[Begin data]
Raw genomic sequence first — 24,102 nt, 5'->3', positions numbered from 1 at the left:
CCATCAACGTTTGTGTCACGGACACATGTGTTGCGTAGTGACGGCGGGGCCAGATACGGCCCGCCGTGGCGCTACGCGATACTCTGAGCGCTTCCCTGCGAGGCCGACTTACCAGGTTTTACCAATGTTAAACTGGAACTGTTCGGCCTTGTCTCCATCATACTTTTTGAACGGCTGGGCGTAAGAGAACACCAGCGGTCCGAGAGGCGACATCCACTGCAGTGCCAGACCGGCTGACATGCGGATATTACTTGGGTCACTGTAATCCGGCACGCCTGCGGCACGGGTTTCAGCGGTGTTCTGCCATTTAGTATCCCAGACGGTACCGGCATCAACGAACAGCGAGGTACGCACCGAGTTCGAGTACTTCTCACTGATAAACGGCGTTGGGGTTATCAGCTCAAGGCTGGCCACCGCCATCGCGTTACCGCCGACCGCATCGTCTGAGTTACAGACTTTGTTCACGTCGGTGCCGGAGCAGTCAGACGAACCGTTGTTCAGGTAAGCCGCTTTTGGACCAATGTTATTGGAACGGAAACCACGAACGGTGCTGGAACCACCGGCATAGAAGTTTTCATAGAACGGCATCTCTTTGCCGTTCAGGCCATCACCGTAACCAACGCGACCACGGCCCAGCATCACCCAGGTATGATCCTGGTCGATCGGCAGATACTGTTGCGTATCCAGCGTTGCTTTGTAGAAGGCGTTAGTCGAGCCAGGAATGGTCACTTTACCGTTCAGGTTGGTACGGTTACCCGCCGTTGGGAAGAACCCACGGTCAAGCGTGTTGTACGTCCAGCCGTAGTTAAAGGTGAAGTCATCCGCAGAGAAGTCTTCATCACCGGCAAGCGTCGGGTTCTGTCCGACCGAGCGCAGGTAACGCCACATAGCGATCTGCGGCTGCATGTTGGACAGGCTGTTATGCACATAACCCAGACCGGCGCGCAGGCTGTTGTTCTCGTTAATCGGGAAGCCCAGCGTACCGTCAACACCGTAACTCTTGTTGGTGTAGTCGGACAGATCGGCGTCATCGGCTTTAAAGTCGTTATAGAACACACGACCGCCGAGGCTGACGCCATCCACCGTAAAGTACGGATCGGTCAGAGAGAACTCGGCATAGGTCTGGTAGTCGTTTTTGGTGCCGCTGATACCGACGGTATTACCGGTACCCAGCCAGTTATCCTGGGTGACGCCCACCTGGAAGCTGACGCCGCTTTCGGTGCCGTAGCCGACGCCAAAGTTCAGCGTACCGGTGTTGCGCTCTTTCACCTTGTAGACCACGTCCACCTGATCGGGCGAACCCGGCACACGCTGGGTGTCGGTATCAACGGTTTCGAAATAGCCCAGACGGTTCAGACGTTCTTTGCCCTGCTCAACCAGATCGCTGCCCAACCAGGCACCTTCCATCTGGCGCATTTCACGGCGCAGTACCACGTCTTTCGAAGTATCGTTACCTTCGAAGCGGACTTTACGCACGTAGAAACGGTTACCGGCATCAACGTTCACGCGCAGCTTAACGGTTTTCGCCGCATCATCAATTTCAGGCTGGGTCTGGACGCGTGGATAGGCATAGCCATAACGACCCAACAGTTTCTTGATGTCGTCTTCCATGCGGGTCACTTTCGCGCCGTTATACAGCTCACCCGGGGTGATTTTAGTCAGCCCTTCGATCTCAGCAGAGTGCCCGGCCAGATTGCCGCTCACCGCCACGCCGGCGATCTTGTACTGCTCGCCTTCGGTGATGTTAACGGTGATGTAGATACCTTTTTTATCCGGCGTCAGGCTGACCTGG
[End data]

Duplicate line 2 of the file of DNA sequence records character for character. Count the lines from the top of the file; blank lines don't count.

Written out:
CCATCAACGTTTGTGTCACGGACACATGTGTTGCGTAGTGACGGCGGGGCCAGATACGGCCCGCCGTGGCGCTACGCGATACTCTGAGCGCTTCCCTGCGAGGCCGACTTACCAGGTTTTACCAATGTTAAACTGGAACTGTTCGGCCTTGTCTCCATCATACTTTTTGAACGGCTGGGCGTAAGAGAACACCAGCGGTCCGAGAGGCGACATCCACTGCAGTGCCAGACCGGCTGACATGCGGATATTACTTGGGTCACTGTAATCCGGCACGCCTGCGGCACGGGTTTCAGCGGTGTTCTGCCATTTAGTATCCCAGACGGTACCGGCATCAACGAACAGCGAGGTACGCACCGAGTTCGAGTACTTCTCACTGATAAACGGCGTTGGGGTTATCAGCTCAAGGCTGGCCACCGCCATCGCGTTACCGCCGACCGCATCGTCTGAGTTACAGACTTTGTTCACGTCGGTGCCGGAGCAGTCAGACGAACCGTTGTTCAGGTAAGCCGCTTTTGGACCAATGTTATTGGAACGGAAACCACGAACGGTGCTGGAACCACCGGCATAGAAGTTTTCATAGAACGGCATCTCTTTGCCGTTCAGGCCATCACCGTAACCAACGCGACCACGGCCCAGCATCACCCAGGTATGATCCTGGTCGATCGGCAGATACTGTTGCGTATCCAGCGTTGCTTTGTAGAAGGCGTTAGTCGAGCCAGGAATGGTCACTTTACCGTTCAGGTTGGTACGGTTACCCGCCGTTGGGAAGAACCCACGGTCAAGCGTGTTGTACGTCCAGCCGTAGTTAAAGGTGAAGTCATCCGCAGAGAAGTCTTCATCACCGGCAAGCGTCGGGTTCTGTCCGACCGAGCGCAGGTAACGCCACATAGCGATCTGCGGCTGCATGTTGGACAGGCTGTTATGCACATAACCCAGACCGGCGCGCAGGCTGTTGTTCTCGTTAATCGGGAAGCCCAGCGTACCGTCAACACCGTAACTCTTGTTGGTGTAGTCGGACAGATCGGCGTCATCGGCTTTAAAGTCGTTATAGAACACACGACCGCCGAGGCTGACGCCATCCACCGTAAAGTACGGATCGGTCAGAGAGAACTCGGCATAGGTCTGGTAGTCGTTTTTGGTGCCGCTGATACCGACGGTATTACCGGTACCCAGCCAGTTATCCTGGGTGACGCCCACCTGGAAGCTGACGCCGCTTTCGGTGCCGTAGCCGACGCCAAAGTTCAGCGTACCGGTGTTGCGCTCTTTCACCTTGTAGACCACGTCCACCTGATCGGGCGAACCCGGCACACGCTGGGTGTCGGTATCAACGGTTTCGAAATAGCCCAGACGGTTCAGACGTTCTTTGCCCTGCTCAACCAGATCGCTGCCCAACCAGGCACCTTCCATCTGGCGCATTTCACGGCGCAGTACCACGTCTTTCGAAGTATCGTTACCTTCGAAGCGGACTTTACGCACGTAGAAACGGTTACCGGCATCAACGTTCACGCGCAGCTTAACGGTTTTCGCCGCATCATCAATTTCAGGCTGGGTCTGGACGCGTGGATAGGCATAGCCATAACGACCCAACAGTTTCTTGATGTCGTCTTCCATGCGGGTCACTTTCGCGCCGTTATACAGCTCACCCGGGGTGATTTTAGTCAGCCCTTCGATCTCAGCAGAGTGCCCGGCCAGATTGCCGCTCACCGCCACGCCGGCGATCTTGTACTGCTCGCCTTCGGTGATGTTAACGGTGATGTAGATACCTTTTTTATCCGGCGTCAGGCTGACCTGG